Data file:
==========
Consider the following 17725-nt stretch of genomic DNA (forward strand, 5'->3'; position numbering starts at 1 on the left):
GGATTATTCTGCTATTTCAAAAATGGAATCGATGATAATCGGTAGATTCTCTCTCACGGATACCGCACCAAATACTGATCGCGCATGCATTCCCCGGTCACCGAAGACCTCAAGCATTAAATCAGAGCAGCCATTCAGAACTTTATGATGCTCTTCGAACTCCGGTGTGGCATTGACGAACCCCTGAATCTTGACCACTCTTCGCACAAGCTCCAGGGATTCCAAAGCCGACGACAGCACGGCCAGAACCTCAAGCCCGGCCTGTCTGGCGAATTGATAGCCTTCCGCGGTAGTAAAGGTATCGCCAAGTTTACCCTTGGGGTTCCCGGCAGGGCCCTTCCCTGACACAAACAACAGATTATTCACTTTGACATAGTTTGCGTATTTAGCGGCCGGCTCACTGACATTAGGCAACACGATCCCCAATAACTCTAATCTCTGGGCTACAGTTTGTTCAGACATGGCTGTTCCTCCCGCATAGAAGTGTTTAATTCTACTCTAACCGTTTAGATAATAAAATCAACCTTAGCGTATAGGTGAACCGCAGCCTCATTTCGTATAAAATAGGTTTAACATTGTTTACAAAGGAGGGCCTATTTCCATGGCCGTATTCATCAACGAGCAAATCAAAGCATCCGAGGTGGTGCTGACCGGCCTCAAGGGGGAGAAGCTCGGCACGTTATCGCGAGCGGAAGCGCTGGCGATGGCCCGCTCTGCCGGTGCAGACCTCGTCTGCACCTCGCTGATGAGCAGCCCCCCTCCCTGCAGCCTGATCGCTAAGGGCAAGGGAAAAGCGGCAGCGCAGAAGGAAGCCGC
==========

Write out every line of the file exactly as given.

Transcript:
Consider the following 17725-nt stretch of genomic DNA (forward strand, 5'->3'; position numbering starts at 1 on the left):
GGATTATTCTGCTATTTCAAAAATGGAATCGATGATAATCGGTAGATTCTCTCTCACGGATACCGCACCAAATACTGATCGCGCATGCATTCCCCGGTCACCGAAGACCTCAAGCATTAAATCAGAGCAGCCATTCAGAACTTTATGATGCTCTTCGAACTCCGGTGTGGCATTGACGAACCCCTGAATCTTGACCACTCTTCGCACAAGCTCCAGGGATTCCAAAGCCGACGACAGCACGGCCAGAACCTCAAGCCCGGCCTGTCTGGCGAATTGATAGCCTTCCGCGGTAGTAAAGGTATCGCCAAGTTTACCCTTGGGGTTCCCGGCAGGGCCCTTCCCTGACACAAACAACAGATTATTCACTTTGACATAGTTTGCGTATTTAGCGGCCGGCTCACTGACATTAGGCAACACGATCCCCAATAACTCTAATCTCTGGGCTACAGTTTGTTCAGACATGGCTGTTCCTCCCGCATAGAAGTGTTTAATTCTACTCTAACCGTTTAGATAATAAAATCAACCTTAGCGTATAGGTGAACCGCAGCCTCATTTCGTATAAAATAGGTTTAACATTGTTTACAAAGGAGGGCCTATTTCCATGGCCGTATTCATCAACGAGCAAATCAAAGCATCCGAGGTGGTGCTGACCGGCCTCAAGGGGGAGAAGCTCGGCACGTTATCGCGAGCGGAAGCGCTGGCGATGGCCCGCTCTGCCGGTGCAGACCTCGTCTGCACCTCGCTGATGAGCAGCCCCCCTCCCTGCAGCCTGATCGCTAAGGGCAAGGGAAAAGCGGCAGCGCAGAAGGAAGCCGC